Aaron Peck column mug


film critic

The “John Wick” franchise is the perfect counterpart to superhero fever. The series is now on its third movie, so it’s well known. But it creates a setting in which the action is a more intimate affair. John Wick is simply trying to save himself. He doesn’t care about saving the world. And yet, somehow that tiny distinction makes these movies even more meaningful.

“John Wick: Chapter 3 — Parabellum” starts out just minutes after the second film ended. It’s mind-boggling to think that all the events that we’ve witnessed in John Wick’s life have taken place over about a week’s time. It’s like “24,” but if Jack Bauer had to sustain his action-hero nature for a full week’s worth of killing.

This latest installment of “John Wick” is relentless. We begin as John comes to the end of his grace period. At the end of the second movie he was pronounced “excommunicado” and given an hour before other assassins could hunt him down and collect the substantial reward now on his head. In this film John never stops running, fighting or killing the people trying to kill him.

It’s a wonder that a film like this — which is so focused on being an action film first and foremost — never becomes tedious. Instead the filmmakers continue to think of inventive ways to film action scenes. We’ve become so accustomed to the quick-cut, shaky-cam action filmmaking that we’ve forgot about the beautiful, violent ballet that action filmmaking can be.

Like the film “The Raid,” “John Wick 3” features sequence after sequence of death-defying stunts that you can’t help but cringe at. Not because they’re bad, but because you can’t believe people didn’t die filming these scenes.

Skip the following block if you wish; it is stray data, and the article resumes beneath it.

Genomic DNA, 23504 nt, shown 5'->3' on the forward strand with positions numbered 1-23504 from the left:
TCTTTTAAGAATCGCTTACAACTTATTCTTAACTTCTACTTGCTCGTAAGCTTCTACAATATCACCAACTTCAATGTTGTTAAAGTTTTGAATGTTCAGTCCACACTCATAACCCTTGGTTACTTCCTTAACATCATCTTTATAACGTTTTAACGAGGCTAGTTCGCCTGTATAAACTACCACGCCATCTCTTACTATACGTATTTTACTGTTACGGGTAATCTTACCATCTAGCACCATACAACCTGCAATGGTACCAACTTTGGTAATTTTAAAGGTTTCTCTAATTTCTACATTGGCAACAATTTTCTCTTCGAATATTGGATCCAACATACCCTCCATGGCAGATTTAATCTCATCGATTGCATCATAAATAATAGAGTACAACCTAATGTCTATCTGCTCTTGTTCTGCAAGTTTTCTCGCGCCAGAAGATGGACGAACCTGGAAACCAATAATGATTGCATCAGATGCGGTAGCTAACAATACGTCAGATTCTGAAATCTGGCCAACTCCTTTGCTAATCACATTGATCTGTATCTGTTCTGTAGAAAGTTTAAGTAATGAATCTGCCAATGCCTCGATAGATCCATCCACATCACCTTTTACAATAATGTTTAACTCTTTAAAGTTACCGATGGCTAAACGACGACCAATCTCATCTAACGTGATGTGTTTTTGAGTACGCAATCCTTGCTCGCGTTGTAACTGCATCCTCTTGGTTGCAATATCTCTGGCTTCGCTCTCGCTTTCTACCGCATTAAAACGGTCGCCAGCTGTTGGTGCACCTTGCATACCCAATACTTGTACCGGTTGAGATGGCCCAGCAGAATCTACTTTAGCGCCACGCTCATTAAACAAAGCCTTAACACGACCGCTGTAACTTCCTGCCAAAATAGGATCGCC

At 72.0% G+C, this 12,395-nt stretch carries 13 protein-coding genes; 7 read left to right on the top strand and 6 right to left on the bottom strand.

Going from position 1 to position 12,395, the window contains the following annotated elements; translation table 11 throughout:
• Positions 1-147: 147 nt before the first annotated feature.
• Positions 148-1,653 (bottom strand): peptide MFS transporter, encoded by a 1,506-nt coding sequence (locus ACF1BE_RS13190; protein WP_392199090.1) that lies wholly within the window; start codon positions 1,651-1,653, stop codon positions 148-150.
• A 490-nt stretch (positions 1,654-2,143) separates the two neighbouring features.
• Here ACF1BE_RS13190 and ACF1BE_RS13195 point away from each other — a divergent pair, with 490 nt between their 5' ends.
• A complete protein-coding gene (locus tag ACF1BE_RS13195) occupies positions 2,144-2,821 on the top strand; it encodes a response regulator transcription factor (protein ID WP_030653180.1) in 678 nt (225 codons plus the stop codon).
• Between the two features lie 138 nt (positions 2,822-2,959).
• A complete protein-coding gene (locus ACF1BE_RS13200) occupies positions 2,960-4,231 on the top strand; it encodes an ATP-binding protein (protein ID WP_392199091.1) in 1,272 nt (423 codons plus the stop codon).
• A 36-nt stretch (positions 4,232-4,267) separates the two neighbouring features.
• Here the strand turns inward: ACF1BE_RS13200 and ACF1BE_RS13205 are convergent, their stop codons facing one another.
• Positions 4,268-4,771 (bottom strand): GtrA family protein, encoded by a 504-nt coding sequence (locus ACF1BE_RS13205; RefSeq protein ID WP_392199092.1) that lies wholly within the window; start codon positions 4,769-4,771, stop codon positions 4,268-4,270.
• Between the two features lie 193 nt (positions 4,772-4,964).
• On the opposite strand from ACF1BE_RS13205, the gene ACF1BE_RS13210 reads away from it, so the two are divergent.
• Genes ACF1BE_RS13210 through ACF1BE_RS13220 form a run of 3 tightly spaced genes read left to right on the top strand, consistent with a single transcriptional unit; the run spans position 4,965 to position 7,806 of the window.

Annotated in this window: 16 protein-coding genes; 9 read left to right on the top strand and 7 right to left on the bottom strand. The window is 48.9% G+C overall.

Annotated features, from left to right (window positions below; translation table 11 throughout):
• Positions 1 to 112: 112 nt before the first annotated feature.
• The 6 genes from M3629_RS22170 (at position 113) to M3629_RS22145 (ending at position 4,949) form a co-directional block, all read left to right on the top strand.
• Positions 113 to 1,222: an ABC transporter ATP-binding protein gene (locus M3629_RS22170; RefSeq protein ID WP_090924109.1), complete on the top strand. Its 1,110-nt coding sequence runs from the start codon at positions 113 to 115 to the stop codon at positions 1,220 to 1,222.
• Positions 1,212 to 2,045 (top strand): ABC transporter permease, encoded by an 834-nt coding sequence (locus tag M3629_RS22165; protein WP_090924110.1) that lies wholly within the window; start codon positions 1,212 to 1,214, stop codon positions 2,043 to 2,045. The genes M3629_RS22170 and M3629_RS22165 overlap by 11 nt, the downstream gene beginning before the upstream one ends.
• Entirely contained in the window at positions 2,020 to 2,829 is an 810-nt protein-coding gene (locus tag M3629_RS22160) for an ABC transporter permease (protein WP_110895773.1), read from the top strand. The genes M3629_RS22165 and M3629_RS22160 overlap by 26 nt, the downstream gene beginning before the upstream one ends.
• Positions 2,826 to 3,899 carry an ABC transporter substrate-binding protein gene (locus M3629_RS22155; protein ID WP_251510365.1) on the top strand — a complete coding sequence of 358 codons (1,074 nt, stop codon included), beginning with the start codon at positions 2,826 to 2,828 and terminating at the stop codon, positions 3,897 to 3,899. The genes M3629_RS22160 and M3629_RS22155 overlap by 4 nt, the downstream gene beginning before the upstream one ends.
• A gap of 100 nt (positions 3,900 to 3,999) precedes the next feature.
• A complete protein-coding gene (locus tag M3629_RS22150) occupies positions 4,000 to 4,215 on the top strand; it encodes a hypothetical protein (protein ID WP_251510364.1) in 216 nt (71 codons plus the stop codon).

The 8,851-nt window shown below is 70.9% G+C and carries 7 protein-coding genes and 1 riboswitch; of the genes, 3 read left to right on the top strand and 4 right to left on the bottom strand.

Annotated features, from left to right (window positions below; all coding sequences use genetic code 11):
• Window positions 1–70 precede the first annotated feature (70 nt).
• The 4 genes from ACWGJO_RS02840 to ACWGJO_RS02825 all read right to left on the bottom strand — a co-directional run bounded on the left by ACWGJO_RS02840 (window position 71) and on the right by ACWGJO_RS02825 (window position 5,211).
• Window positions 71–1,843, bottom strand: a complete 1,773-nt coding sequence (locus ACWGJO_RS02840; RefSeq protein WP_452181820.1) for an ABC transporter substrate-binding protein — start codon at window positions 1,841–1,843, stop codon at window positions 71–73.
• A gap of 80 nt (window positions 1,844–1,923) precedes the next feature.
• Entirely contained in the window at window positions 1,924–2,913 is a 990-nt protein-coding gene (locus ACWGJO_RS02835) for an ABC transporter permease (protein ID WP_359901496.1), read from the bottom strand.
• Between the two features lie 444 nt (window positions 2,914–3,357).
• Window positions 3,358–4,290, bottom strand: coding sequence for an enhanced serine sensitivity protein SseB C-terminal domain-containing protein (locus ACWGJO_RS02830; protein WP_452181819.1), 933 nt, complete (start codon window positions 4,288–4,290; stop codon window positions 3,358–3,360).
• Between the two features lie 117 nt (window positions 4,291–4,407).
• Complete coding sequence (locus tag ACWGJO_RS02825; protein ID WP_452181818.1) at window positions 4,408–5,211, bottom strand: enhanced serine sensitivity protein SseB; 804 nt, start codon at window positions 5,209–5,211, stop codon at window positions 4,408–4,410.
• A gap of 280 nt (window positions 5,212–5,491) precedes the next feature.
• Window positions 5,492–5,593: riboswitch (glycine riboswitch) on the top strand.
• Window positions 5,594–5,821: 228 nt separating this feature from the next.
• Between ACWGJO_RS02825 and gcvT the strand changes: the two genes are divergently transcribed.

There’s an amazing sequence in which John Wick (Keanu Reeves) and his newest accomplice, Sofia, (Halle Berry) are fighting a seemingly endless stream of masked enemies. The point of view constantly switches from Wick to Sofia and back again. At one point, Sofia is given center stage while Wick takes out bad guys in the background. Sofia has a completely different fighting style, and attack dogs that compliment it. The filmmakers give her ample chance to shine and to take the reins while the title character is dispatching people in silhouetted form far away. Even though Sofia is in the movie for a short time, the film still allows her time to participate in the violent ballet and to showcase her skills.

It’s then where you realize that this film isn’t just a one-note symphony. The “John Wick” movies exist on a different plane. The story is simple, but the world-building is remarkably complex. Every new movie digs deeper into this seemingly endless and intricate world of assassins for hire and the concrete code they live by. It’s almost a fantasy movie in which a completely different world has been created by its creators. Wick, for all intents and purposes, inhabits a different world and we’re just lucky enough to observe it. The “John Wick” series is all about portraying well thought-out action scenes, coupled with a revenge story. The world-building they’ve pulled off is an insanely awesome bonus.

In the way of pure action, though, “John Wick 3” does not disappoint. It sets out to top everything the first two movies have done, and it does so in spades. The fight scenes are fever dreams of violence and movement. There isn’t one wasted frame. The filmmakers allow us to see the choreography that went into these scenes and they only cut to a different view when absolutely necessary.

“John Wick 3” is another spectacular entry in this growing franchise that still manages to stick to its humble roots. I for one hope they continue in perpetuity.

Aaron Peck is a movie critic based in West Jordan. He attended USU for his undergrad and graduate degrees. Even though he’s moved out of Cache Valley he still considers himself a resident and a lifelong Aggie. You can follow him on Twitter: @AaronPeck

Aaron Peck is a movie critic based in Cache Valley. You can follow him on Twitter: @AaronPeck